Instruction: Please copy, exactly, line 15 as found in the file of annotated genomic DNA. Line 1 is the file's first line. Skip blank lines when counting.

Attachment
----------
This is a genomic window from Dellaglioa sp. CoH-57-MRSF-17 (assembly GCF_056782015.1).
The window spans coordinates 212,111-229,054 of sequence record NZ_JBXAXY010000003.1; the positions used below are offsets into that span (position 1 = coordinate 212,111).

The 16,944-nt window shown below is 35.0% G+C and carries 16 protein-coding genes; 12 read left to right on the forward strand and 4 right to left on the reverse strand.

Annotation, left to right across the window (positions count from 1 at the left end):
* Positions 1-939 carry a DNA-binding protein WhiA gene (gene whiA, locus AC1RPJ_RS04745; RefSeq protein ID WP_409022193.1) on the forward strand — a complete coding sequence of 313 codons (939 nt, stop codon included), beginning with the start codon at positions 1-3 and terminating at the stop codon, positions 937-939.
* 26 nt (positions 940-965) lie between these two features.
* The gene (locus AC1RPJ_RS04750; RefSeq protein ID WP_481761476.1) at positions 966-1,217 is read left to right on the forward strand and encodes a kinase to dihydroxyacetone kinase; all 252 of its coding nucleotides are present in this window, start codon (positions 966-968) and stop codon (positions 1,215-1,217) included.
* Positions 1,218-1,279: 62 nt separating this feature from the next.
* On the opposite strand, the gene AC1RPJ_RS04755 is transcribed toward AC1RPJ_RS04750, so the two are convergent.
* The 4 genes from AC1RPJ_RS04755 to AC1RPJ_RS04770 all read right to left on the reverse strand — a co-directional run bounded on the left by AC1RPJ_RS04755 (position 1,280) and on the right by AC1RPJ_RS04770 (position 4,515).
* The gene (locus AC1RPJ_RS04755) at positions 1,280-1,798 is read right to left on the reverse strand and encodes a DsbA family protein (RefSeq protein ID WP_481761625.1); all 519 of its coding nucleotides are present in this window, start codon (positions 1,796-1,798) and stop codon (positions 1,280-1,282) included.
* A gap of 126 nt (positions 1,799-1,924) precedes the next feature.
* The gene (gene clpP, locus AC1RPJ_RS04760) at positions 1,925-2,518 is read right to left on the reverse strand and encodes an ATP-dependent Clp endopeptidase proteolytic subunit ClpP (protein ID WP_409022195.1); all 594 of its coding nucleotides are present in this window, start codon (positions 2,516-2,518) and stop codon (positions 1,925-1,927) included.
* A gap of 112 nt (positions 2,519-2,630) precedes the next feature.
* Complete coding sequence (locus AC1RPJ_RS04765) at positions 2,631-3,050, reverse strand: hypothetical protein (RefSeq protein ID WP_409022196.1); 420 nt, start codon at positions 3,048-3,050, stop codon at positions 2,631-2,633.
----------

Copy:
* Complete coding sequence (locus AC1RPJ_RS04765) at positions 2,631-3,050, reverse strand: hypothetical protein (RefSeq protein ID WP_409022196.1); 420 nt, start codon at positions 3,048-3,050, stop codon at positions 2,631-2,633.